Thursday, March 28, 2013

Your Thoughts Regarding H.R. 1278 - the "Non-Disparagement of Native American Persons or Peoples in Trademark Registration Act of 2013"?

The text of H.R. 1278, entitled "Non-Disparagement of Native American Persons or Peoples in Trademark Registration Act of 2013," may be found here. The Bill was introduced on March 20th by U.S. Congressman Eni F.H. Faleomavaega of the Territory of American Samoa. The law would require cancellation of existing trademark registrations for trademarks using the term "redskin" in reference to Native Americans. It would also deny registration for new trademarks so using the term "redskin." More details may be found here. Your thoughts?


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10 Comments:

At 11:38 AM, Blogger Joseph Piper said...

The Lanham Act, as is, effectively balances allowing owners to select any mark and not allowing disparaging marks to register. I am of the thinking that the REDSKINS marks (for the NFL team) are going to be cancelled as a result of the Blackhorse v. Pro Football, Inc. case. So rather than amend the Lanham Act, the case should be allowed to play out. In the event the plaintiffs once again are not successful, then the legislation would be more timely and appropriate.

Are there any disparaging words that are statutorily barred from registration? I am not aware of any.

 
At 11:46 AM, Anonymous Anonymous said...

As an Alumnus of Miami University, and long-time proud supporter of its sports and academics under the Redskin mascot -- which is now Redhawk -- I have never intended nor felt that the use of this term was disparaging. Instead, I think it should be "how" the term is used that receives scrutiny. However, I understand that this is another instance of legislating PC.

 
At 12:44 PM, Anonymous Anonymous said...

I didn't realize that Congress had solved all of the more important and pressing problems affecting the people of the United States such that it has the time to consider, debate, and pass this kind of legislation. When everyone in America has a job and has food on the table, then maybe we can spend time on this.

 
At 4:52 PM, Anonymous Rob TM said...

First, as to the word mark, prohibiting a particular word after it has registered smacks of a "bill of attainder"....

Next, how relevant is registration for what would have to be considered a well known mark? I find nothing in the bill which would affect the teams common law rights under the Lanham Act.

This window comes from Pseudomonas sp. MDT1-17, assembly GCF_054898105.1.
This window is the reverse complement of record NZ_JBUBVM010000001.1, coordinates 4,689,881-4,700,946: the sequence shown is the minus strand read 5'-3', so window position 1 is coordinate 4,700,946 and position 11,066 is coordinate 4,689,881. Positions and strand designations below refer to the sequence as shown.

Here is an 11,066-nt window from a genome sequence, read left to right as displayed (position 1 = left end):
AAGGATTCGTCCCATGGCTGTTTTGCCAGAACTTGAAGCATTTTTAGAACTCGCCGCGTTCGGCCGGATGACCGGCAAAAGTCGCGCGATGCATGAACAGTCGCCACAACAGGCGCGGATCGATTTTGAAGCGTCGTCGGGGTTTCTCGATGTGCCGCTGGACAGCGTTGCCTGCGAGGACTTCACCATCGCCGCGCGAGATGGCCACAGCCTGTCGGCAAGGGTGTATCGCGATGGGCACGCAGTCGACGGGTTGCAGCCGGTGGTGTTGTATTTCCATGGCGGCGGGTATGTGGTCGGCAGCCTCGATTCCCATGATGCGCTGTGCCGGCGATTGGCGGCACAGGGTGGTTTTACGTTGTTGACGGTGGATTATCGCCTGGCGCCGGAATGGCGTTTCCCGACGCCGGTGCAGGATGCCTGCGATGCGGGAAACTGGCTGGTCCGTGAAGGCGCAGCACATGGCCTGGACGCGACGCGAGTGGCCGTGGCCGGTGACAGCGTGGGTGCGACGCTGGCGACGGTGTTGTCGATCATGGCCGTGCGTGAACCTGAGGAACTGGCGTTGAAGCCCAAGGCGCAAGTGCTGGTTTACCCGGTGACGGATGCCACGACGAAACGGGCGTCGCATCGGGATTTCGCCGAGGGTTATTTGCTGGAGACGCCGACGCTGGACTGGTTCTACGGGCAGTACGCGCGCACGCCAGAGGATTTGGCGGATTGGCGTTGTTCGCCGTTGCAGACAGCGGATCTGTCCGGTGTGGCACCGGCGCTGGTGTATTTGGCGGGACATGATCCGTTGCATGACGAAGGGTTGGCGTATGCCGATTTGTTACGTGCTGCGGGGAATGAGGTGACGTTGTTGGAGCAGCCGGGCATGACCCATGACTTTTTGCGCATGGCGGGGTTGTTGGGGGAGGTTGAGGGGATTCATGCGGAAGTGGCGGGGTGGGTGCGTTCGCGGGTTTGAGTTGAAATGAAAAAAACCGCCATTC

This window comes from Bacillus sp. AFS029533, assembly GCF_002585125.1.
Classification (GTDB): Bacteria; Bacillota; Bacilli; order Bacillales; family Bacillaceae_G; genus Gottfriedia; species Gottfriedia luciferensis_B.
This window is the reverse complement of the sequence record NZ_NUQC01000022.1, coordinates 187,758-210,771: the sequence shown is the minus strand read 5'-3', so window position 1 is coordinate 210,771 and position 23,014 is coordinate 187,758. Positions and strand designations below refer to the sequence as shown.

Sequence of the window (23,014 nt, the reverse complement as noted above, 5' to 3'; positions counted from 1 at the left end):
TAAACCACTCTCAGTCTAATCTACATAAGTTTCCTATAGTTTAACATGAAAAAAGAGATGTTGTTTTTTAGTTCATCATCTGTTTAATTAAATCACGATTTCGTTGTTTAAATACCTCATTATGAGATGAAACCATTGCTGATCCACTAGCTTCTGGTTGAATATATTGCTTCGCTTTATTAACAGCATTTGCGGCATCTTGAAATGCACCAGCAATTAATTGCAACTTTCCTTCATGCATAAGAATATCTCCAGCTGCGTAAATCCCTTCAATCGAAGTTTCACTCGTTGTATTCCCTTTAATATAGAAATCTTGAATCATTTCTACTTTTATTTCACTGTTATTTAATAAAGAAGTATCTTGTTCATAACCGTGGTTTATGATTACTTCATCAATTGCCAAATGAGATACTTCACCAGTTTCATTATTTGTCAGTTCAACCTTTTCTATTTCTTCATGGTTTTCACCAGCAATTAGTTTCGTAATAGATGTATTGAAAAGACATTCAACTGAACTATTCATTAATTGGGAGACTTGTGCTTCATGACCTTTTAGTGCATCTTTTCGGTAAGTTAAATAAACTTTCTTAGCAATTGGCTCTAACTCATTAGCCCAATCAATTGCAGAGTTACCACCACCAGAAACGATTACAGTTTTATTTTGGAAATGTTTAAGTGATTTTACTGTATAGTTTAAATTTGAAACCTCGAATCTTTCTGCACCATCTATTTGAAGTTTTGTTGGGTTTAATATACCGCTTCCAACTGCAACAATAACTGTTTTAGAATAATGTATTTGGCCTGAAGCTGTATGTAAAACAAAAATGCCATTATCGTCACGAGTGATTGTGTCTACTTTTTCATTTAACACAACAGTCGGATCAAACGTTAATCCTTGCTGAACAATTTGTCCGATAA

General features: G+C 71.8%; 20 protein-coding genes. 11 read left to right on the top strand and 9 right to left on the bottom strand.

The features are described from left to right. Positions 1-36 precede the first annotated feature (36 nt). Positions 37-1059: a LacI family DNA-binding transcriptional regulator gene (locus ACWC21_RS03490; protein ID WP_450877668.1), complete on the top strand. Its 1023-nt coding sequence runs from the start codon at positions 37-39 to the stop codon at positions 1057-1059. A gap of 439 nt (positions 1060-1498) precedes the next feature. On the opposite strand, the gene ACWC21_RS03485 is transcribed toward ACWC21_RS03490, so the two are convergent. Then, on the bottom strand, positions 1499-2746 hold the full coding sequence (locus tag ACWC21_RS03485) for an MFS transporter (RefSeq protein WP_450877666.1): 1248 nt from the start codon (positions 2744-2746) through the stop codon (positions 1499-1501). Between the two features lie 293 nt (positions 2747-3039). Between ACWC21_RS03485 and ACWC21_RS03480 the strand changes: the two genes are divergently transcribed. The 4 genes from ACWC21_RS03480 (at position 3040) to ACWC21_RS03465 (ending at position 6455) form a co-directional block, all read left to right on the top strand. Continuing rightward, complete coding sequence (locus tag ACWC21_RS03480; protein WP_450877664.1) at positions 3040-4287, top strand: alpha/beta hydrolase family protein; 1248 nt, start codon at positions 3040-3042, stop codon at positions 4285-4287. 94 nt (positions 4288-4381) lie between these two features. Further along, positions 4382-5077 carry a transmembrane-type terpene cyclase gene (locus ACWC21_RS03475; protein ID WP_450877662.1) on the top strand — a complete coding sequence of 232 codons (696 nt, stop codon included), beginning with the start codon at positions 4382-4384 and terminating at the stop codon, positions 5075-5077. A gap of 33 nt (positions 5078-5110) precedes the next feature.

Finally, I would note this bill only addresses the word mark, I would venture that the design aspects of the team's marks are at least as valuable as the word mark. Being from Cleveland (and being a very big baseball fan) I realize a mascot/design mark has the potential to be at least as offensive as a word.

 
At 1:30 AM, Anonymous Anonymous said...

At the end of the day based on equity and good conscious, the exising Registrants and Applicants using the "Redskins" term should voluntairly either surrender their Regs. for cancellation and/or abandon their applns. and call it a day.

 
At 6:33 AM, Anonymous Anonymous said...

It seems to me that Rep. Faleomavaega should be told of an easier (and in these money-scarce times, more palatable) way of reaching the same end. Take a cue from Sen. Baucus and tweak the USPTO's budget. See, e.g., http://thettablog.blogspot.com/2009/02/montana-senator-max-baucus-announced.html

 
At 3:48 PM, Anonymous Rob said...

This is not a trademark law issue; this is a constitutional law (due process) issue. The question for the courts is, can Congress selectively deprive a person's property (existing trademark registration) in the name of political correctness alone?

 
At 11:46 AM, Blogger tim maguire said...

It's widely recognized that words that are not offensive can become so over time. It is not so widely recognized that the process works the other way as well. Especially when there are interest groups determined to make sure their pet project remains relevant. There is no worse fate for an activist group than the successful acheivement of its founding purpose.

"Redskins" was once a disparaging term. It seems unlikely that it was considered offensive when adopted by the Washington football team. (From a branding standpoint, what sense would that make?)

I don't see how anyone could claim with a straight face that today the word "Redskin" is used disparagingly or that its users have any racist intent. In fact, as used today, it has largely lost it's Native American connotation altogether. Upon hearing the word "redskin," most people think not of indians, whether positively or negatively, but of the football team.